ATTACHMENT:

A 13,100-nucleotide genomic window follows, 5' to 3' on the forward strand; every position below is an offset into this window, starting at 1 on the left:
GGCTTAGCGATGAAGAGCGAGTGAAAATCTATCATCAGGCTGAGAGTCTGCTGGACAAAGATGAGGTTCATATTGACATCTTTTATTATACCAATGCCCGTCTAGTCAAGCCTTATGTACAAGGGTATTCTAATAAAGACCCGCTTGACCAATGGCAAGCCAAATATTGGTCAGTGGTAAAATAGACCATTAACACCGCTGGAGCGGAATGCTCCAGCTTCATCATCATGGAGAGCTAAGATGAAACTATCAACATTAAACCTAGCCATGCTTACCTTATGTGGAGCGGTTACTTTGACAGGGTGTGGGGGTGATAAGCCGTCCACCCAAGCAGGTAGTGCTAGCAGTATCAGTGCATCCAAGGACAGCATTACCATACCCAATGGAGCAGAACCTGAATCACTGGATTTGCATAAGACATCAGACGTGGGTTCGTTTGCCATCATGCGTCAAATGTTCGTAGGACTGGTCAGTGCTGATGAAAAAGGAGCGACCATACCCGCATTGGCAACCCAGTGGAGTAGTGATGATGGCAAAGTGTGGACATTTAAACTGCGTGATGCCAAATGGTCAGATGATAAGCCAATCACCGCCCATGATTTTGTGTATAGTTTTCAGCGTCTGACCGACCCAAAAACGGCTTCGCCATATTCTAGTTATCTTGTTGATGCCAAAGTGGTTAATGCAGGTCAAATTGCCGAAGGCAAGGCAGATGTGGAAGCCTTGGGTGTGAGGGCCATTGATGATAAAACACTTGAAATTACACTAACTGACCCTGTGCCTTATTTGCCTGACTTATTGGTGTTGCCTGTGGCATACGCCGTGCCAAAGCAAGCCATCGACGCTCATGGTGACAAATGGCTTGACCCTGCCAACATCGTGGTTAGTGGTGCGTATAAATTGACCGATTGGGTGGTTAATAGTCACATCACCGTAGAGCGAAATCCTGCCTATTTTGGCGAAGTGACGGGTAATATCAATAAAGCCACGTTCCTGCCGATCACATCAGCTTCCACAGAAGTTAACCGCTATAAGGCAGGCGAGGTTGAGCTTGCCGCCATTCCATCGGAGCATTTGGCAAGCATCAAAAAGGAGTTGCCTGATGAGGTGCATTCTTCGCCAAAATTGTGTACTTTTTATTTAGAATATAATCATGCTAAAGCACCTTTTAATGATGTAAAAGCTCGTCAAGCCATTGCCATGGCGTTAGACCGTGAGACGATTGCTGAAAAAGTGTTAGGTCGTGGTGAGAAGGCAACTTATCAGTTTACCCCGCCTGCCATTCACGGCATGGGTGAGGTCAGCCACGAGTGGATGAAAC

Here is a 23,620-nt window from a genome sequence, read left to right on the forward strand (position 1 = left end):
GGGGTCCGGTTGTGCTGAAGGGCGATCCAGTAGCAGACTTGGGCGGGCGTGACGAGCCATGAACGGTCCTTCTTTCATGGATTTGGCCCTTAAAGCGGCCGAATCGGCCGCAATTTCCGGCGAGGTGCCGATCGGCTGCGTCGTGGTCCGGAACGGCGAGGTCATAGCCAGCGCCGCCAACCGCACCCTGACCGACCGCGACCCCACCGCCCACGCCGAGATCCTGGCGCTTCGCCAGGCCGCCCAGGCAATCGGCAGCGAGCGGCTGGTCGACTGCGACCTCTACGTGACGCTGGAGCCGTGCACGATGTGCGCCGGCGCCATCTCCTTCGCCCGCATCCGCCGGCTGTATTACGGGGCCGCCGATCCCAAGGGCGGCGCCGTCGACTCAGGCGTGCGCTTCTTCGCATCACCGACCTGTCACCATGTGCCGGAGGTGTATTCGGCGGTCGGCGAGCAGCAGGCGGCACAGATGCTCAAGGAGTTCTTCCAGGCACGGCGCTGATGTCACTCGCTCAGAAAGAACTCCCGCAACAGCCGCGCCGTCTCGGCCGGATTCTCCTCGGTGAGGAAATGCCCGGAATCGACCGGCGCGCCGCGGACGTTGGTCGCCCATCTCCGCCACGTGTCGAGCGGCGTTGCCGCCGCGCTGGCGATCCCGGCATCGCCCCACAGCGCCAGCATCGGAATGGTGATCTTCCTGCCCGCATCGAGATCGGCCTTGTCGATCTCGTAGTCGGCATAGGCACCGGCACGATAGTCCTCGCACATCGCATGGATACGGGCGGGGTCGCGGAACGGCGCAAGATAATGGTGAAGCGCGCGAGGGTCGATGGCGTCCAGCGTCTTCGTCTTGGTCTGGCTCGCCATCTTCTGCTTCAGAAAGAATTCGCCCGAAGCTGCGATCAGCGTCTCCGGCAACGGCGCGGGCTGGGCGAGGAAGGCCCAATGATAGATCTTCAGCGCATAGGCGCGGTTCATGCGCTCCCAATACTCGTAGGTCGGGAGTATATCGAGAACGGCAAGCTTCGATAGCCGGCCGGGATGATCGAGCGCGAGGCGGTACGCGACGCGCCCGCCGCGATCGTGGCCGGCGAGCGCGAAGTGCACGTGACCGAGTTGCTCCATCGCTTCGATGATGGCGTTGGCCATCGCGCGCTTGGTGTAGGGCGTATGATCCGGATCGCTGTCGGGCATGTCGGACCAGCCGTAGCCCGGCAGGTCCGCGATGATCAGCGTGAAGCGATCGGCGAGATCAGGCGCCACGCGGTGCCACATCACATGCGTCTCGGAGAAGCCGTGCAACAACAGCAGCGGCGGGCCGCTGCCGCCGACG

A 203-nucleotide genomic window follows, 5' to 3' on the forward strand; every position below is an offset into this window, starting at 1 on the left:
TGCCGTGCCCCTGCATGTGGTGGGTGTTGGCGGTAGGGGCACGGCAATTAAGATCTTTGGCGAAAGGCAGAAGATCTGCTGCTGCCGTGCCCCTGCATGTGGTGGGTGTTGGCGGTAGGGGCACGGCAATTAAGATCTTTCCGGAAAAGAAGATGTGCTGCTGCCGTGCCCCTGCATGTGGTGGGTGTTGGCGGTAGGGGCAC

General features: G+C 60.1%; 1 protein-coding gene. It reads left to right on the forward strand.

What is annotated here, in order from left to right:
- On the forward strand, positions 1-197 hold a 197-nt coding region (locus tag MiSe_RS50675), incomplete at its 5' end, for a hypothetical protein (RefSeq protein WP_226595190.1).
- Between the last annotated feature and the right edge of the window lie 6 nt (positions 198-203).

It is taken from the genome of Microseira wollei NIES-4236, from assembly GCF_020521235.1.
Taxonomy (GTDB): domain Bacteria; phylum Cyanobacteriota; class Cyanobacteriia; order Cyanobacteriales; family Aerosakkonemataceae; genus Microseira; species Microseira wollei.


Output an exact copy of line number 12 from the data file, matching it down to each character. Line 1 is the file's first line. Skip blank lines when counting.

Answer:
Taxonomy (GTDB): domain Bacteria; phylum Cyanobacteriota; class Cyanobacteriia; order Cyanobacteriales; family Aerosakkonemataceae; genus Microseira; species Microseira wollei.